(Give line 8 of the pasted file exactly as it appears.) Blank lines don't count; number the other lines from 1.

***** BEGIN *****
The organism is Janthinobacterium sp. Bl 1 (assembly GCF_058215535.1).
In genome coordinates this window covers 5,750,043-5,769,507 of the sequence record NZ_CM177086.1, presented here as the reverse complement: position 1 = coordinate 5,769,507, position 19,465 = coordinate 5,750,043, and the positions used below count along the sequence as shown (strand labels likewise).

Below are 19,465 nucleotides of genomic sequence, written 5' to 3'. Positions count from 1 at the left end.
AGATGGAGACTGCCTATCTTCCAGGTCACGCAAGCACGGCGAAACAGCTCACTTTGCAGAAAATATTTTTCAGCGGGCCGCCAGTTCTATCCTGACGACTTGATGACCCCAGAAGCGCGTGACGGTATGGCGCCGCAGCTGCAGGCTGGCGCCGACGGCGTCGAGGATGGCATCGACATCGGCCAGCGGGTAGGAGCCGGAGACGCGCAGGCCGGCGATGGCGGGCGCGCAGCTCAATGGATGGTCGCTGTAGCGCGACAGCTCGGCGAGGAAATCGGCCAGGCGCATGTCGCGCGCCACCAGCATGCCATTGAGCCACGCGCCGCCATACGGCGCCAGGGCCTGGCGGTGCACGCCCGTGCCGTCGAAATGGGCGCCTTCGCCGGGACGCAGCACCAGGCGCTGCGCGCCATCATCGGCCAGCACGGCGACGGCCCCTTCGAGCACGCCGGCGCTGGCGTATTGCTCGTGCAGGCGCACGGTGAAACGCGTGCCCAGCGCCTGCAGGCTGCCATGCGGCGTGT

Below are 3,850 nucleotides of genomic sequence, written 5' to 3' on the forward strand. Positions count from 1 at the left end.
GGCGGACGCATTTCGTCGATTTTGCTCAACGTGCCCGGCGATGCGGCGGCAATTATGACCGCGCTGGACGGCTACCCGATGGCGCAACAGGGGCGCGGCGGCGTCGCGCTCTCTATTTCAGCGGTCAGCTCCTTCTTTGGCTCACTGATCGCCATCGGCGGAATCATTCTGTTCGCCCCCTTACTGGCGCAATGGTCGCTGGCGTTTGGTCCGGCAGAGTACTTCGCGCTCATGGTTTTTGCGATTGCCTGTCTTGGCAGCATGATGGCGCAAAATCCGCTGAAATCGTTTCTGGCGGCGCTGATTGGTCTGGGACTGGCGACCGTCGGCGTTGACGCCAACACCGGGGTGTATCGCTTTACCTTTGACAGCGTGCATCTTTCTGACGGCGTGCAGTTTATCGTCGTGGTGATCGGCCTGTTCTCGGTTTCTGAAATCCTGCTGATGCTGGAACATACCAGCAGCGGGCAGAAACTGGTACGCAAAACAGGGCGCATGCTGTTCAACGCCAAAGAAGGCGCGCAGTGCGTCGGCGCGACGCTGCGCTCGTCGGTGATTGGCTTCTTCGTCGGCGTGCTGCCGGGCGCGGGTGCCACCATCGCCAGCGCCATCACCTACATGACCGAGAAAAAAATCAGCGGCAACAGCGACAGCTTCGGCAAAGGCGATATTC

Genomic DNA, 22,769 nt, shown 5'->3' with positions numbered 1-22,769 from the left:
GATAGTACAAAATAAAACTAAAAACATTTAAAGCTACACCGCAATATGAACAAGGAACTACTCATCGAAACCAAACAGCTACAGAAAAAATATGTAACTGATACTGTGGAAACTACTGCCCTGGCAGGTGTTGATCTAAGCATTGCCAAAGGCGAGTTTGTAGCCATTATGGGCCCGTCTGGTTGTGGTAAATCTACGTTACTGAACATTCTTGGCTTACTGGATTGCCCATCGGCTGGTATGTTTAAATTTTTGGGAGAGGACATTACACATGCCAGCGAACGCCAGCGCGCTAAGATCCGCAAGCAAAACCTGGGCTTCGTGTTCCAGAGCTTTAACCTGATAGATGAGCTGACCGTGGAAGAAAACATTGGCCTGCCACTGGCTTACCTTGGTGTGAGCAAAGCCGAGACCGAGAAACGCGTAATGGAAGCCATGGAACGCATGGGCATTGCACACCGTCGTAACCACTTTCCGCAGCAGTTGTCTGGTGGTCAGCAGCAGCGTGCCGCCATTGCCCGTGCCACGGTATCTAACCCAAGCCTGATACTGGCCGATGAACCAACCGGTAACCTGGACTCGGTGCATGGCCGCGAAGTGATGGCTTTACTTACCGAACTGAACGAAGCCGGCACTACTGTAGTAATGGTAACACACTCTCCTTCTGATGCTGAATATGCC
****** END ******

GATAGTACAAAATAAAACTAAAAACATTTAAAGCTACACCGCAATATGAACAAGGAACTACTCATCGAAACCAAACAGCTACAGAAAAAATATGTAACTGATACTGTGGAAACTACTGCCCTGGCAGGTGTTGATCTAAGCATTGCCAAAGGCGAGTTTGTAGCCATTATGGGCCCGTCTGGTTGTGGTAAATCTACGTTACTGAACATTCTTGGCTTACTGGATTGCCCATCGGCTGGTATGTTTAAATTTTTGGGAGAGGACATTACACATGCCAGCGAACGCCAGCGCGCTAAGATCCGCAAGCAAAACCTGGGCTTCGTGTTCCAGAGCTTTAACCTGATAGATGAGCTGACCGTGGAAGAAAACATTGGCCTGCCACTGGCTTACCTTGGTGTGAGCAAAGCCGAGACCGAGAAACGCGTAATGGAAGCCATGGAACGCATGGGCATTGCACACCGTCGTAACCACTTTCCGCAGCAGTTGTCTGGTGGTCAGCAGCAGCGTGCCGCCATTGCCCGTGCCACGGTATCTAACCCAAGCCTGATACTGGCCGATGAACCAACCGGTAACCTGGACTCGGTGCATGGCCGCGAAGTGATGGCTTTACTTACCGAACTGAACGAAGCCGGCACTACTGTAGTAATGGTAACACACTCTCCTTCTGATGCTGAATATGCC